Surviving Hitler and Mussolini examine how far everyday life was possible in a situation of total war and brutal occupation. Its theme is the social experience of occupation in German- and Italian-occupied Europe, and in particular the strategies ordinary people developed in order to survive. Survival included meeting the challenges of shortage and hunger, of having to work for the enemy, of women entering into intimate relations with soldiers, of the preservation of culture in a fascist universe, of whether and how to resist, and the reaction of local communities to measures of reprisal taken in response to resistance. What emerges is that ordinary people were fewer heroes, villains, or victims than inventive and resourceful individuals able to maintain courage and dignity despite the conditions they faced. The book adopts a comparative approach from Denmark and the Netherlands to Poland and Greece and offers a fresh perspective on the Second World War.
The East Surreys were in near-continuous action from November 1942, when they landed in North Africa (Operation TORCH) through to May 1945 Armistice. By that time they had cleared the Germans from Tunisia, taken part in Operation HUSKY, (the Sicily invasion TORCH), and fought up through Italy as far as River Po. Trained as mountain troops, the East Surreys saw bitter action in the Atlas Mountains, on the slopes of Mount Etna and Monte Cassino, and in the unforgiving hills and valleys of the Apennines.
In this lyrical memoir, noted Jewish historian, author, translator, and activist Augusto Segre not only recounts his rich life experiences but also evokes the changing world of Italian Jewry in the 20th century.
On 19 April 1940, Celso Costantini prophetically wrote in his diary that if Italy followed Hitler into war, it would be allying itself with the anti-Christ.' Within weeks, Mussolini's fascist regime plunged Italy into the destructive maelstrom of global military conflict. The ensuing years brought world war, the fall of fascism, occupation, liberation, and the emergence of a new political order. The Secrets of a Vatican Cardinal is an extraordinary and detailed behind-the-scenes account of crucial episodes in Europe's wartime history from a unique vantage point: the Vatican and the Eternal City. Costantini, a close advisor to Pope Pius XII, possessed a perspective few of his contemporaries could match. His diaries offer new insights into the great issues of the time - the Nazi occupation, the fall of Mussolini, the tumultuous end of the Italian monarchy, the birth of republican democracy in Italy, and the emergence of a new international order - while also recounting heartbreaking stories of the suffering, perseverance, and heroism of ordinary people.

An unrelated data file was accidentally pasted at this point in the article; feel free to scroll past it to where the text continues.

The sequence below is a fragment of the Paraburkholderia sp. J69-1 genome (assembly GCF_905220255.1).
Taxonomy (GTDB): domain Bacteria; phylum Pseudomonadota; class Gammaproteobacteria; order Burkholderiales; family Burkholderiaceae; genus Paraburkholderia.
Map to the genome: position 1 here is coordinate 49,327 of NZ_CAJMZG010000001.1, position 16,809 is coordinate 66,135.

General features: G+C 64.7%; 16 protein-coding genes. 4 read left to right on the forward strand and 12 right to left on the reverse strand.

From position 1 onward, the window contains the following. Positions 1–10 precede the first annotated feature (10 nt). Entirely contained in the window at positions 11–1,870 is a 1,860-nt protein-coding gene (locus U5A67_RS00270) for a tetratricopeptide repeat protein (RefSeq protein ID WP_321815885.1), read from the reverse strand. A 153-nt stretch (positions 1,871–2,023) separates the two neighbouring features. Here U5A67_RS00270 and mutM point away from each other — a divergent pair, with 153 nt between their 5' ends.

Hide & Seek chronicles the intensely personal war between wartime Rome's Nazi SS Chief Herbert Kappler and the Vatican's Monsignor Hugh O'Flaherty, a fiercely fought rivalry that culminated in Kappler attempting to kidnap and murder his Irish opponent, who was determined to fight Rome's Nazi rulers. Called “Ireland's Oscar Schindler,” O'Flaherty masterminded a large-scale operation from inside the neutral Vatican, to hide and help Jews, downed airmen, and escaped Allied prisoners.
'Examines how the Francisco Franco regime achieved its goals of state survival and internal order following the divisive Spanish Civil War. Bowen argues that even the most pro-Axis elements within Spain were more concerned with domestic politics, the potential for civil unrest, and poverty than with wartime events in Europe
Wigg demonstrates that the tolerance shown toward Spain's wartime trading permitted the rebuilding of Spanish gold reserves which helped Franco survive his (and Spain's) international ostracism between 1945 and 1950.This important book will interest scholars with an interest in contemporary European political history as well as those with a general interest in Spanish history.